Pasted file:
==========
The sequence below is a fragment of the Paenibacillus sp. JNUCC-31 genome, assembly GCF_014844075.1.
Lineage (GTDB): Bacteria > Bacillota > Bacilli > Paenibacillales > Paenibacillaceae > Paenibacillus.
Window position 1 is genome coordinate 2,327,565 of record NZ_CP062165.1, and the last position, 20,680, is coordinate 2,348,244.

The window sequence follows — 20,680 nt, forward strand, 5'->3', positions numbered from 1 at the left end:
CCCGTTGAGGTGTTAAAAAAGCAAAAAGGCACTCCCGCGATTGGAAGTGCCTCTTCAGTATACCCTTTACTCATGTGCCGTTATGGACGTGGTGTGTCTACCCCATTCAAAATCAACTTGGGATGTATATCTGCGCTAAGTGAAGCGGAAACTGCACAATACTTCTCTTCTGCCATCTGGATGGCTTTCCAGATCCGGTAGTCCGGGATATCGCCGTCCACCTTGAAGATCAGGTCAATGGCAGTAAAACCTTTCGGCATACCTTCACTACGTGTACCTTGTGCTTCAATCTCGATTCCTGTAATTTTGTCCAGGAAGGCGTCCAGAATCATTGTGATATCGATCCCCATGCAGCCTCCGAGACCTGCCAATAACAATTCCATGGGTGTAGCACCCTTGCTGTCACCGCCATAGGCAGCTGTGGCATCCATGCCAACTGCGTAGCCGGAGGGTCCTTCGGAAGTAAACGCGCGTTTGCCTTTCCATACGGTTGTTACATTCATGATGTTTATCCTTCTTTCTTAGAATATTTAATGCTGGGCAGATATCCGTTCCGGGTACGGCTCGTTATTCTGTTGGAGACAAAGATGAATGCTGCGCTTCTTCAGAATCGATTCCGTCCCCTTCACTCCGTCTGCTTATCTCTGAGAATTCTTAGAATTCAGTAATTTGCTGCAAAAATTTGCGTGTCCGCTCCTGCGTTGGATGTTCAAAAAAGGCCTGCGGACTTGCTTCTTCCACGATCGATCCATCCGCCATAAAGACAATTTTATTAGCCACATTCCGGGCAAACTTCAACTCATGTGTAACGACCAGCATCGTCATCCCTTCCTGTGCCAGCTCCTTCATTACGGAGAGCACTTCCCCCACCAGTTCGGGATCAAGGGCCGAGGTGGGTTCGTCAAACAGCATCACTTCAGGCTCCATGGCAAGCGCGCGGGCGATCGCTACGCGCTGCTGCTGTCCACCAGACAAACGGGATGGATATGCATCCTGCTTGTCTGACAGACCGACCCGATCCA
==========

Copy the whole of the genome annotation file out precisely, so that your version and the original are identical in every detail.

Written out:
The sequence below is a fragment of the Paenibacillus sp. JNUCC-31 genome, assembly GCF_014844075.1.
Lineage (GTDB): Bacteria > Bacillota > Bacilli > Paenibacillales > Paenibacillaceae > Paenibacillus.
Window position 1 is genome coordinate 2,327,565 of record NZ_CP062165.1, and the last position, 20,680, is coordinate 2,348,244.

The window sequence follows — 20,680 nt, forward strand, 5'->3', positions numbered from 1 at the left end:
CCCGTTGAGGTGTTAAAAAAGCAAAAAGGCACTCCCGCGATTGGAAGTGCCTCTTCAGTATACCCTTTACTCATGTGCCGTTATGGACGTGGTGTGTCTACCCCATTCAAAATCAACTTGGGATGTATATCTGCGCTAAGTGAAGCGGAAACTGCACAATACTTCTCTTCTGCCATCTGGATGGCTTTCCAGATCCGGTAGTCCGGGATATCGCCGTCCACCTTGAAGATCAGGTCAATGGCAGTAAAACCTTTCGGCATACCTTCACTACGTGTACCTTGTGCTTCAATCTCGATTCCTGTAATTTTGTCCAGGAAGGCGTCCAGAATCATTGTGATATCGATCCCCATGCAGCCTCCGAGACCTGCCAATAACAATTCCATGGGTGTAGCACCCTTGCTGTCACCGCCATAGGCAGCTGTGGCATCCATGCCAACTGCGTAGCCGGAGGGTCCTTCGGAAGTAAACGCGCGTTTGCCTTTCCATACGGTTGTTACATTCATGATGTTTATCCTTCTTTCTTAGAATATTTAATGCTGGGCAGATATCCGTTCCGGGTACGGCTCGTTATTCTGTTGGAGACAAAGATGAATGCTGCGCTTCTTCAGAATCGATTCCGTCCCCTTCACTCCGTCTGCTTATCTCTGAGAATTCTTAGAATTCAGTAATTTGCTGCAAAAATTTGCGTGTCCGCTCCTGCGTTGGATGTTCAAAAAAGGCCTGCGGACTTGCTTCTTCCACGATCGATCCATCCGCCATAAAGACAATTTTATTAGCCACATTCCGGGCAAACTTCAACTCATGTGTAACGACCAGCATCGTCATCCCTTCCTGTGCCAGCTCCTTCATTACGGAGAGCACTTCCCCCACCAGTTCGGGATCAAGGGCCGAGGTGGGTTCGTCAAACAGCATCACTTCAGGCTCCATGGCAAGCGCGCGGGCGATCGCTACGCGCTGCTGCTGTCCACCAGACAAACGGGATGGATATGCATCCTGCTTGTCTGACAGACCGACCCGATCCA